“I am a feminist because I am human. This explanation may seem overly simplistic, but it is true. Being a feminist is as innate to me as breathing, sleeping, and eating—it is part of being human and wanting to progress the existence of humankind. I am confident that love, compassion and equality will one day surpass all other means of existence.”
“Feminism is the radical notion that women are people.” This bumper-sticker slogan satirically alludes to the misconceptions that some people have regarding feminism, branding the movement as “radical” or controversial. This blog seeks to remove this brand by defining feminism, providing a brief history and background of the movement and exploring productive avenues for empowering women.
Feminism is a social movement and ideology that advocates for women and defends the political, social and economic rights that belong to all human beings. Feminism seeks to dispel all forms of oppression, for all people without limitations of sex, gender, sexual orientation, race, ethnicity, age or religion. Feminism encourages men and women alike to challenge social norms that systemically or overtly oppress women. Often times it may be difficult to see or detect inequality because it is built into the very framework of culture. It seems “normal” that the US has never had a female president even though women make up more than 50% of the population. It seems “normal” that women make 77 cents to every dollar that men make. This invisibility of oppression or disguised inequality is why the feminist movement is imperative.
Critics of feminism may wonder what feminism has done for them. Without feminism women would not have the right to vote, the right to own property, the right to reproductive choices, the right to get divorced, the right to work outside the home, the right to keep their job after becoming pregnant, the right to serve in the military, the right to participate in athletics and the right to continue to fight for equal pay for equal work. This is not an exhaustive list by any means, but it begins to explain how influential the Feminist movement has been in defining and preserving women’s rights.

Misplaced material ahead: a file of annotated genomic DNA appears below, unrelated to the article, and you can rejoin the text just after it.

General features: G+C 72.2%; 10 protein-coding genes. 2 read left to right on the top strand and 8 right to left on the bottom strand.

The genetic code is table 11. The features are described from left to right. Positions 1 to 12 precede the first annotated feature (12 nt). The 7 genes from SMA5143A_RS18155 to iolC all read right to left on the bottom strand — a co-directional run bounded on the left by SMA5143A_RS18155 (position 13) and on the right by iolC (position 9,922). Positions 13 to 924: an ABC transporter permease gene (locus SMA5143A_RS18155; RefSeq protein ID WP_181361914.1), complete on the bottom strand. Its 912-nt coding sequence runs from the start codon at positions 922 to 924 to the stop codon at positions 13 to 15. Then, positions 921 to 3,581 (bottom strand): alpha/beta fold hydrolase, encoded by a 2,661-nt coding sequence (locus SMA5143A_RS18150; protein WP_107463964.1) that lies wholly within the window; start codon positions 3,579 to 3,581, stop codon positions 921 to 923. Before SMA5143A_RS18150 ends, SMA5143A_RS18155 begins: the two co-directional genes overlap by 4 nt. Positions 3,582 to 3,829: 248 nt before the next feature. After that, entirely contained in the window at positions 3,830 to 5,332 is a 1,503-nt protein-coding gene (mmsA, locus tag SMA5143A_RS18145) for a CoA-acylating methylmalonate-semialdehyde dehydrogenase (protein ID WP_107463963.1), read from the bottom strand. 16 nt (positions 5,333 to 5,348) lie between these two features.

There are three main “waves” of feminism that have specific goals and ideologies unique to their historical social climate. The first wave of feminism began in the mid 1800s and lasted until the women’s suffrage was won in 1920. While the first wave feminists fought for legal equality, the second wave feminists were more concerned with social equality. The second wave occurred in the 1960s as a subset of the larger civil rights movement. These women were tired of being confined to the limiting roles of wife and incubator. Women began working outside the home complicating their one-dimensional identity. This notion challenged chivalry and sent the important message that being a feminist also meant that women didn’t want any favors based on their gender. The third wave of feminism began in 1990 and continues today. This movement continues to fight for women’s social and legal equality, but has broadened the definition of feminism to encompass protecting the rights of all people advancing equality indiscriminately.
Although the feminist movement has an important history, the future of feminism is even more important. The Young Women’s Resource Center is a feminist organization that acknowledges women’s need for extra support and progresses the feminist movement by empowering young girls to be unapologetically themselves. The YWRC creates a safe space for girls to express themselves, ask questions and seek advice. Today’s youth are tomorrow’s future. It is essential for young girls to have the strength to be resilient, the courage to lead by example and the confidence to dream big. Feminism exists because EVERY girl deserves a life full of possibilities.
Please post your favorite feminist blogs, websites and books below. ☺